James Baldwin.

James Baldwin at 37.

Photo by Allan Frank/Creative Commons/Public Domain

Nation & World

Lessons from James Baldwin on betrayal and hope

5 min read

Author Eddie Glaude and scholar Cornel West discuss new book against backdrop of racial upheaval

The late writer and activist James Baldwin was an angry man. Furious about racism in the nation and the homophobia of his time, he was also deeply disappointed by the Civil Rights Movement and what he viewed as its lost opportunity to force white America to confront the lies it embraced to maintain its sense of supremacy.

But later in his life his thinking evolved, Eddie S. Glaude Jr. argues in his new book, “Begin Again: James Baldwin’s America and Its Urgent Lessons for Our Own.” And Baldwin saw some hope for change.

An online conversation hosted by the nonprofit publisher Haymarket Books on Wednesday brought together Glaude, the James S. McDonnell Distinguished University Professor of African American Studies at Princeton, and Cornel R. West, professor of the practice of public philosophy at the Harvard Divinity School, in a lively exchange about the roots and the contemporary relevance of the works produced by Baldwin, who died in 1987.

Responding to moderator and Haymarket manuscripts editor Maya Marshall’s opening questions — “Why Baldwin? Why now?” — Glaude explained that that author has long been considered relevant to the struggle for self-determination. Calling Baldwin “a queer Black man who spoke a kind of truth,” he described him as a writer who long searched for “a different way of being in the world.”

The current political upheaval has only made works like 1955’s “Notes of a Native Son” and 1963’s “The Fire Next Time” more pertinent. Citing killings by the police, voter suppression, and the rise of conservative Donald Trump in the aftermath of the nation’s election of its first black president, Glaude referred to the last few years as “a moment of profound betrayal.” He said his response drove his work, a combination of biography, history, and analysis. “I wanted to return to Jimmy,” said Glaude. “To see how he dealt with his moment of betrayal.”

At the heart of Baldwin’s writing, Glaude and West agreed, is trauma, specifically the trauma of slavery. Baldwin’s work explores the twisted logic that has been used to dehumanize Black people. This corrupt attempt at justification is part of a “scaffolding of lies” that “malforms any effort to expose the country to the reality of what it has done,” said Glaude. It’s a reaction that is ongoing: “Anything that reveals that America is not the shining city on the hill is immediately dismissed as heresy, delegitimized from the beginning.”

Young James Baldwin.
James Baldwin (pictured in 1955) dealt with homophobia and a sometimes crippling self-hatred. Photo by Carl Van Vechten/Public domain

This struggle even influenced Baldwin’s narrative form, Glaude said. Citing psychological studies that show that “trauma fragments how we remember,” he said, “We recall what we can and what we desperately need to keep ourselves together.”

For Baldwin, Glaude said the wounds were deeply personal. In addition to racism, Baldwin dealt with homophobia and a sometimes crippling self-hatred, internalized in part from an abusive stepfather. Following the 1968 assassination of Civil Rights leader Martin Luther King Jr., Baldwin collapsed. “He can barely pick up the pieces. He tries to commit suicide,” Glaude said. However, it is then that “[Baldwin] gives utterance to this line: ‘Hope is invented every day.’”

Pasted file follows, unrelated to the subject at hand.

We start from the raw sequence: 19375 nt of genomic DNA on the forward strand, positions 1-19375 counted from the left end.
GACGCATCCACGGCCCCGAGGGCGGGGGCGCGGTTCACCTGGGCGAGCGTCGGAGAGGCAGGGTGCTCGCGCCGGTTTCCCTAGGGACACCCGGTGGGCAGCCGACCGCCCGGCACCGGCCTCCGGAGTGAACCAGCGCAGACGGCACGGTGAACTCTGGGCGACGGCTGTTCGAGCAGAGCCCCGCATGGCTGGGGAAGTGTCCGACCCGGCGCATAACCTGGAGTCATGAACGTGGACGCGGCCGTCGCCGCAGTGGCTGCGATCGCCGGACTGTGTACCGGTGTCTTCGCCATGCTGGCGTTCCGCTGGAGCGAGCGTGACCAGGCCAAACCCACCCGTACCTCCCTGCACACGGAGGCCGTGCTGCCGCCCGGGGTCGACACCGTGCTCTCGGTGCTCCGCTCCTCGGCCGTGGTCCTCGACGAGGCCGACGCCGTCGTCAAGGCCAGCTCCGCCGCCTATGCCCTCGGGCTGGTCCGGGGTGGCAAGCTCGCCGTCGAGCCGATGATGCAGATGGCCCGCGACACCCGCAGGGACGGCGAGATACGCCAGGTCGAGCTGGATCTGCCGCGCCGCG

West said that perseverance was at the heart of Baldwin’s brilliance. Comparing the author to jazz impresario John Coltrane and author Maya Angelou, he discussed confronting and coming through longstanding pain, saying, “The back of fear is love.” Baldwin’s honesty in depicting racism also made his work universal. “He’s saying, ‘We blues people, this ain’t new to us. We’ve been here before. It’s a human thing. It’s not just a Black thing,’” said West.

Glaude said writing the book required equal honesty. “I knew [Baldwin] was going to ask things of me,” he said. “You’ve got to deal with your own mess. You’ve got to deal with your own wounds as a precondition of dealing with the messiness of the world.”

Baldwin himself did this work, Glaude points said. While Baldwin’s depiction of his stepfather is “scathing” in “Notes of a Native Son,” Glaude said, “By his later writings, he understands what the world did to him.”

The two scholars differed on Baldwin’s take on the Black bourgeoisie and Black liberals. While West was highly critical of what he saw as a reluctance to call the Black middle class to account, Glaude cited Baldwin’s 1985 “The Evidence of Things Not Seen” in rebuttal. That book, about the Atlanta child murders, contains “exactly the critique you’re looking for,” he said.

“White folks aren’t the object of consideration in ‘Evidence,’” he said. “The object of that critique is the way in which power functions, the way in which capitalism functions and we get access to it — and white supremacy still obtains.”

Asked to hypothesize what Baldwin would say about the current unrest, Glaude referred to an interview Baldwin gave to Esquire magazine in 1968. “He has language for us to speak to the moment,” said Glaude. “He said, ‘I wouldn’t tell them not to get their guns. I wouldn’t tell them not to fight. I would say to them,’ and I’m paraphrasing, ‘If you’re going to kill that white man, don’t hate him. The hatred will corrode the soul.’

“At the heart of Jimmy’s project is a moral concern,” Glaude concluded. “Who do we take ourselves to be? Who do we aspire to be? Fight to your last breath. But do it in the name of love.”